Soon This Space Will Be Too Small

Lhasa

For some reason, I wasn’t able to catch Madeleine Peyroux when she played the Rochester Jazz Festival in 2005, so I made the trip to see her a few weeks later in Toronto. My memory may be faulty but I’m pretty sure she was the opening act, which seemed odd since I'd never even heard of the headliner, someone named Lhasa. It didn’t seem odd for long. Madeleine was a bit rough, but charming. Her set seemed more like a rehearsal. The crowd was polite but then, when Lhasa came out, they exploded. It was a spellbinding show. Most of the songs were in Spanish or French and if I understood those languages I suppose I would’ve have been bawling, rather than just wiping a tear away now and then. The woman communicated.

After I got back home, I tracked down her album The Living Road and it has remained a special favorite. It closes with the lyrics, "Soon this space will be too small and I'll go outside." I can't tell you what she meant by that but I've always liked to think the 'space' she's talking about is your body. Eventually that container fills up.

I was online this morning and found this: Lhasa: Border Crossing Musician Dies. She had breast cancer. She was 37.

 

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Lhasa de Sela

I walked to work and heard about Lhasa one icy morning along the Erie Canal= that was on Morning Edition a couple of months ago. The sad news was that she had passed away before her time but the brief clip made me incredibly curious: there is a plethora of clips on the Internet about this truly unique multilingual, multicultural artist.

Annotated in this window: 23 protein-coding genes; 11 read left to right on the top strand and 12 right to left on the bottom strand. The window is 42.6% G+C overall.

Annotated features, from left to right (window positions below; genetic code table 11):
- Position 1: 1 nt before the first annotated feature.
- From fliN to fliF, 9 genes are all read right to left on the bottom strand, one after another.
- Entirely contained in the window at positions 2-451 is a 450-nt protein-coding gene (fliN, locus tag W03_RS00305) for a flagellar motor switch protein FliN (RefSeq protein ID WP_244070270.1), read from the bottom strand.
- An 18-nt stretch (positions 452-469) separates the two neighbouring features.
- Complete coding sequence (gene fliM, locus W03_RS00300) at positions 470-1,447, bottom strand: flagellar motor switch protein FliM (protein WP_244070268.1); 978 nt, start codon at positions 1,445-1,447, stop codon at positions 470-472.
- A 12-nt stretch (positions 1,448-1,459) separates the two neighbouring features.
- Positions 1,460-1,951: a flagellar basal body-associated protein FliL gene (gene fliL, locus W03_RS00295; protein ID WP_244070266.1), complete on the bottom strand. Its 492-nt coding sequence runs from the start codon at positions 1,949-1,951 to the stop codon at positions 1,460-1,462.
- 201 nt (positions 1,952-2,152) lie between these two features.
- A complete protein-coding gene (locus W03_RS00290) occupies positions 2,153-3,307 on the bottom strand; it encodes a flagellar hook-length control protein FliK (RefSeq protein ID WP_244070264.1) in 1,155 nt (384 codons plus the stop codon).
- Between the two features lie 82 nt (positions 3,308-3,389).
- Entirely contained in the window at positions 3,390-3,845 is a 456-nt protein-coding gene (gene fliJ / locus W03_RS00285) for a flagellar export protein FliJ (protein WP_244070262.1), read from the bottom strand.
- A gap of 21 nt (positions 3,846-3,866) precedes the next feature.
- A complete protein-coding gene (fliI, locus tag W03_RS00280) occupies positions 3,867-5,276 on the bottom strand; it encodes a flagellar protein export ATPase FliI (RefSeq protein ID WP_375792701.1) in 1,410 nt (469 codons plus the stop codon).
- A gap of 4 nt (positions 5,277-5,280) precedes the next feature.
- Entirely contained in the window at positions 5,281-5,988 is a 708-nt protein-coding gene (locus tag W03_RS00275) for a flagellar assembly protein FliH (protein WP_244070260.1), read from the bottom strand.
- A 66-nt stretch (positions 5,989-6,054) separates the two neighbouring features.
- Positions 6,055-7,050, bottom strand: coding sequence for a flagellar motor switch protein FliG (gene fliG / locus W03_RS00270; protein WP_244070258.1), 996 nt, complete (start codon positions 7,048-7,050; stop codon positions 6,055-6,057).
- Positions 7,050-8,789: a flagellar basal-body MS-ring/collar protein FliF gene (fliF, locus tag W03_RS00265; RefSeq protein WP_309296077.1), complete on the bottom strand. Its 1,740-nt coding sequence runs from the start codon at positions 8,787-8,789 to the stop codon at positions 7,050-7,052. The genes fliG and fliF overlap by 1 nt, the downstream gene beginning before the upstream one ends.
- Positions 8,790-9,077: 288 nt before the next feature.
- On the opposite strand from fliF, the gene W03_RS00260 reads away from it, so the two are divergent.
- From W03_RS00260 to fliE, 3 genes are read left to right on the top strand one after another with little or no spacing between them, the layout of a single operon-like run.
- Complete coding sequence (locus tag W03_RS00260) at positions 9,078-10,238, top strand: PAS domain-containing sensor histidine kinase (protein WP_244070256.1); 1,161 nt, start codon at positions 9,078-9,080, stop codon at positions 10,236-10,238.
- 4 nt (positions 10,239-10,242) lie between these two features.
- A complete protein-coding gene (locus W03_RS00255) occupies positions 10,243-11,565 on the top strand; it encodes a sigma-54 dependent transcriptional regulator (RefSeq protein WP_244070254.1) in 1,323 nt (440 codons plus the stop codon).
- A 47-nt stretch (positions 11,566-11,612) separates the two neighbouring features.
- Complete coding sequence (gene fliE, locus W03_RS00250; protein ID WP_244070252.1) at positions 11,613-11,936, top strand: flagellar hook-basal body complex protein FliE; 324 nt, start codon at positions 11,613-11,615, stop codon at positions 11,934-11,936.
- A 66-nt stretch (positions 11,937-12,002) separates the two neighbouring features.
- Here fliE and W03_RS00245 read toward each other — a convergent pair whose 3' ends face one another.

Please (please!!!!!!) research her work: after I sucked off the Internet everything I could get my hands on I could not get enough of her songs in French, English or Spanish. I liked her all-spanish debut "La Llorona" , even if I had to consult my dusted dictionary a lot (!). I feel kinda sad that I had not appreciated/known/recognized this incredible force of art while I could have. Now she is gone and all that's left is recorded music, but what powerful traces these are: please give it a listen and if you like what you hear- throw something out (THE LIVING ROAD!!!) on Mystery Train, will ya??
Another same such discovery for me was Vic Chesnutt: I had just discovered him on NPR's "Tiny Desk Concerts" shortly before Christmas when news broke that he had left this planet on his own schedule.
Mark, please prevent this and help me buy these folk's music while they can profit from the revenue.

Sunny days ahead in the rolling landscape of American Music!

Hey Holm!

I've put her on now and then, songs from the Living Road and the new one, which is excellent, but very slow and sad. She really was/is something special. I somehow missed the news about Vic. That's a shame. Love his version of Buckets of Rain. Here's to sunny days! :-)